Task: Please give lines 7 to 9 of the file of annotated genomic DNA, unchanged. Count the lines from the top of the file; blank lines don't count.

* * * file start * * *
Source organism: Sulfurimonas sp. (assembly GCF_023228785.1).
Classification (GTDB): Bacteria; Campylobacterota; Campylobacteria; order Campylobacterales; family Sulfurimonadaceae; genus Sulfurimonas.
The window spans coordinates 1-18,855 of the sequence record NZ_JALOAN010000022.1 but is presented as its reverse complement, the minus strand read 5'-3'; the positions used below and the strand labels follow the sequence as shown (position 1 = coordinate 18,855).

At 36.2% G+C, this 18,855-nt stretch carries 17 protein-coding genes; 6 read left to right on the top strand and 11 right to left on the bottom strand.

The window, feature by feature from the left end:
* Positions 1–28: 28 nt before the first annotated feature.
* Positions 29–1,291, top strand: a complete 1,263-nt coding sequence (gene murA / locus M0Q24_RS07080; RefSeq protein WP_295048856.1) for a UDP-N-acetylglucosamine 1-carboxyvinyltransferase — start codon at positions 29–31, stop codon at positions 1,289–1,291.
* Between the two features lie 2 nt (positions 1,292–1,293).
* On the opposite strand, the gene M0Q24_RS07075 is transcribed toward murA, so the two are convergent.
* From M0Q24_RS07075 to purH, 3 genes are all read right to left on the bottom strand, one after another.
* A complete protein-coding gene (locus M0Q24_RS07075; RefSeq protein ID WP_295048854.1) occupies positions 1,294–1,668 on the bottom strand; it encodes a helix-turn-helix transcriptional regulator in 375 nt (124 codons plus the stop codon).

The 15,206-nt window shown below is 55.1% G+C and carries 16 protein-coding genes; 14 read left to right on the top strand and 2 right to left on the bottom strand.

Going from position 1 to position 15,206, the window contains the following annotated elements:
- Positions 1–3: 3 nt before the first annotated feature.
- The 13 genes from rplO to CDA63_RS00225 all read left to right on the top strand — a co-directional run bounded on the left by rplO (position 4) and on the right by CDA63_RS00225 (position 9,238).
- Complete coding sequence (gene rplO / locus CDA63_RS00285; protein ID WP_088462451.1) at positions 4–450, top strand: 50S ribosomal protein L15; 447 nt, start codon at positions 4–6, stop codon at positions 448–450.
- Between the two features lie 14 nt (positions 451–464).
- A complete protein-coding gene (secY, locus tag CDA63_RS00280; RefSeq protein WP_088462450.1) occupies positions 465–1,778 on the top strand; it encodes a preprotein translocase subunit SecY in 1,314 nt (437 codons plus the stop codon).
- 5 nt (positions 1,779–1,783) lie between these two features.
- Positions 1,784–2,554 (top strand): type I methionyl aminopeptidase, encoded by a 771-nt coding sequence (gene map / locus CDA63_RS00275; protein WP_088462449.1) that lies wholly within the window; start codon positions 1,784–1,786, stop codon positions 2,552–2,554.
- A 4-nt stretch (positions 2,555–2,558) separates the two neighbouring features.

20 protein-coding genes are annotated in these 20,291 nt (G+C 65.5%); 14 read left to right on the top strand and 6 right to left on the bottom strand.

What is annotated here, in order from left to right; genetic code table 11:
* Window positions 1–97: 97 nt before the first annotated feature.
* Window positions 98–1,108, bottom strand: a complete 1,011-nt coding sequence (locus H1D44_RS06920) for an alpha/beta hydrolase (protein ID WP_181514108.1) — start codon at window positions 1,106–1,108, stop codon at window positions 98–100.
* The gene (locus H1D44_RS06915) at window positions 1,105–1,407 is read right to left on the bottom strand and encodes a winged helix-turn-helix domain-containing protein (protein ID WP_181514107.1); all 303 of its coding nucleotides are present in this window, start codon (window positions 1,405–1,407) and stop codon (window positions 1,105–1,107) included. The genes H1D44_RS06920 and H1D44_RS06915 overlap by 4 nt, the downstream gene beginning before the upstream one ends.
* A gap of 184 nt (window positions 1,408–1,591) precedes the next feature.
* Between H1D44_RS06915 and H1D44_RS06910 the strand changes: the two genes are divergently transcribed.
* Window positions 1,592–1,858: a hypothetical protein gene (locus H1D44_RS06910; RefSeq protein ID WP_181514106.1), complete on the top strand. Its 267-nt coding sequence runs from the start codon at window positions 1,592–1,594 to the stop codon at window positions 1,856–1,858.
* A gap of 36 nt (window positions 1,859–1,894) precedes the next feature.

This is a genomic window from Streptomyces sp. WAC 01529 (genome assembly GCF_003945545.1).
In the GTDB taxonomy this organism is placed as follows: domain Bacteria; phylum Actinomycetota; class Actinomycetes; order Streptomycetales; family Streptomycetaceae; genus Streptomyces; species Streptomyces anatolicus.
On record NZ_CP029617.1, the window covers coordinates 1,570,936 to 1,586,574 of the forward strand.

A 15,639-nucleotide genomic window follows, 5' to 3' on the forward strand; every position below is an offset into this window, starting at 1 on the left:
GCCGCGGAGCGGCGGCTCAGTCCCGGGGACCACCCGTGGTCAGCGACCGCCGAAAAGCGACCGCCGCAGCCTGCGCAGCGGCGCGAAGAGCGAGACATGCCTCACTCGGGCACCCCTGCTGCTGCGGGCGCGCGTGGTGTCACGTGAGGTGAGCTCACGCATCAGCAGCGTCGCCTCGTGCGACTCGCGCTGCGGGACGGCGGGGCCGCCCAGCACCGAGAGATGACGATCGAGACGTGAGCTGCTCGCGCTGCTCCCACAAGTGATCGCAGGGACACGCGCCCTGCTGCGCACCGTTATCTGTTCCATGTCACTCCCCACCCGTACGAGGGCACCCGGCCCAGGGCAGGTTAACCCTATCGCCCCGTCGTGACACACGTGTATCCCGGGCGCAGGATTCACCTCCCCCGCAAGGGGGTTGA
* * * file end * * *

* Positions 29–1,291, top strand: a complete 1,263-nt coding sequence (gene murA / locus M0Q24_RS07080; RefSeq protein WP_295048856.1) for a UDP-N-acetylglucosamine 1-carboxyvinyltransferase — start codon at positions 29–31, stop codon at positions 1,289–1,291.
* Between the two features lie 2 nt (positions 1,292–1,293).
* On the opposite strand, the gene M0Q24_RS07075 is transcribed toward murA, so the two are convergent.